The Estonian Healthcare System and the Genetic Database Project: From Limited Resources to Big Hopes.Margit Sutrop & Kadri Simm - 2004 - Cambridge Quarterly of Healthcare Ethics 13 (3):254-262.
    This article focuses on healthcare ethics discussions in Estonia. We begin with an overview of the reform policies that the healthcare institutions have undergone since the region regained independence from the Soviet Union in 1991. The principles of distributing healthcare services and questions regarding just what ethical healthcare should look like have received abundant coverage in the national media. An example of this is the exceptionally public case of V—a woman with leukemia whose expensive drugs the national health insurance fund (...)
  44. added 2018-09-05
    The Distribution of Biomedical Research Resources and International Justice.David B. Resnik - 2004 - Developing World Bioethics 4 (1):42–57.
    According to some estimates, less than 10% of the world's biomedical research funds are dedicated to addressing problems that are responsible for 90% of the world's burden of disease. This paper explains why this disparity exists and what should be done about it. It argues that the disparity exists because: 1) multinational pharmaceutical and biotechnology companies do not regard research and development investments on the health problems of developing nations to be economically lucrative; and 2) governmental agencies that sponsor biomedical (...)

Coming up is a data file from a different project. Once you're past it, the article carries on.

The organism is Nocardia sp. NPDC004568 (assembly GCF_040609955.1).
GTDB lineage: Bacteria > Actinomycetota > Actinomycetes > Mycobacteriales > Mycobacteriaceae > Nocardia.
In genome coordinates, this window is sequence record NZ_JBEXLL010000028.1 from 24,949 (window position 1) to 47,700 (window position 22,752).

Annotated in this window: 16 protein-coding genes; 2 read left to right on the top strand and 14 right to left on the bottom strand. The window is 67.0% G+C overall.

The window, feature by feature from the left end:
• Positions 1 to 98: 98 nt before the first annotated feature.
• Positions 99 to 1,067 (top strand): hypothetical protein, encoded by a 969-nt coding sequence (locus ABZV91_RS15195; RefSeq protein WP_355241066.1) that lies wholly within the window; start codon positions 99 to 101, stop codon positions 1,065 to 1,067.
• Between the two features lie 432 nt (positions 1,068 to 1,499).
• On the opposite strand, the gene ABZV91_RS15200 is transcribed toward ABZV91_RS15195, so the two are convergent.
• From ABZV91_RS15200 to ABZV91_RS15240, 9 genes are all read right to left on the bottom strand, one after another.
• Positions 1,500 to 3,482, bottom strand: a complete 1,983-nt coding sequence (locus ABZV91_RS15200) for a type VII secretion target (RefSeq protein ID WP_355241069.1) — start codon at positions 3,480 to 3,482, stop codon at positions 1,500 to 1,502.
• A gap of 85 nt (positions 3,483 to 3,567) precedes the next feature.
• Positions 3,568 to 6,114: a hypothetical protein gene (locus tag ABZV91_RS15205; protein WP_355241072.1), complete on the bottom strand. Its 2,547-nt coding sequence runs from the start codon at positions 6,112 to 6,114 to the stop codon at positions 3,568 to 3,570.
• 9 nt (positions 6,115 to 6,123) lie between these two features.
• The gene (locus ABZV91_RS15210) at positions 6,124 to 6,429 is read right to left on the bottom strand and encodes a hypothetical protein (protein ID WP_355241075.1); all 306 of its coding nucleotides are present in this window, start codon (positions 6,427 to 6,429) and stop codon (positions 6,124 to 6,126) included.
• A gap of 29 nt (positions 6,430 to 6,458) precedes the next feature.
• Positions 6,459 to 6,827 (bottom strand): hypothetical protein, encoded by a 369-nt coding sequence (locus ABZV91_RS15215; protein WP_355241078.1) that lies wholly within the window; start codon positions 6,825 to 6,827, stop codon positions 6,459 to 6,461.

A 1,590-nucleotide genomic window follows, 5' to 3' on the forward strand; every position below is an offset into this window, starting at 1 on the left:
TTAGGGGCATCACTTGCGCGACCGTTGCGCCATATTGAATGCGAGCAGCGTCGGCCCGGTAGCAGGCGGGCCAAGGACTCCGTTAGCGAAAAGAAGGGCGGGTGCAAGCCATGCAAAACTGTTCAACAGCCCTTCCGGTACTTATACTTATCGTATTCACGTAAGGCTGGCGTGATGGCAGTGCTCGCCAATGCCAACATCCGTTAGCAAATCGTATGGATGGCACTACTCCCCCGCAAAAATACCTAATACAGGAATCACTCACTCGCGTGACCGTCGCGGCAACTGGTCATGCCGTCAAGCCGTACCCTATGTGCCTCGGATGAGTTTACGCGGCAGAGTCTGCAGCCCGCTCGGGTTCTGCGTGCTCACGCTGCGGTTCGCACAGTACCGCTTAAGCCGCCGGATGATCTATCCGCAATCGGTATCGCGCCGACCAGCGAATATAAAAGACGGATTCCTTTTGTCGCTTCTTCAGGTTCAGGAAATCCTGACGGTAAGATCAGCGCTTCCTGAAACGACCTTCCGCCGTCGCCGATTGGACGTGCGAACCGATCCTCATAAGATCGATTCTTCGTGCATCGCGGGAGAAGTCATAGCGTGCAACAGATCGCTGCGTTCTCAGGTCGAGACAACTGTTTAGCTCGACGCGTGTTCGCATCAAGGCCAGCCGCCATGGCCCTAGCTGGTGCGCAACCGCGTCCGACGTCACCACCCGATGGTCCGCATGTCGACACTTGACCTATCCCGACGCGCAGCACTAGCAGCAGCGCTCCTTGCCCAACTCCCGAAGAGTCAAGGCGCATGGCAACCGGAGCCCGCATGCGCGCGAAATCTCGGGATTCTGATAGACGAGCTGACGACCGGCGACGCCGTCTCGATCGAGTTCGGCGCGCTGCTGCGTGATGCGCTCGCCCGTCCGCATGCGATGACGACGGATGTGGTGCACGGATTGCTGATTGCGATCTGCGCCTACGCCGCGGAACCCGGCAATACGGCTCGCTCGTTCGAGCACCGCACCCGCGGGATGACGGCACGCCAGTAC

45. added 2018-09-05
    Book Review: Setting Limits Fairly: Can We Learn to Share Medical Resources? [REVIEW]Tom Meulenbergs - 2003 - Nursing Ethics 10 (2):224-225.
    Health care systems have four objectives: (1) the provision of the best possible care for all; while (2) guaranteeing equal access to health care; (3) maintaining freedom of choice for health care providers and patients; and (4) controlling the costs. In an ideal world with abundant resources the realization of these objectives would pose no significant problems. However, any actual health care system will need a trade-off between the different objectives because resources are limited. In Setting Limits Fairly, Norman Daniels (...)
  46. added 2018-09-05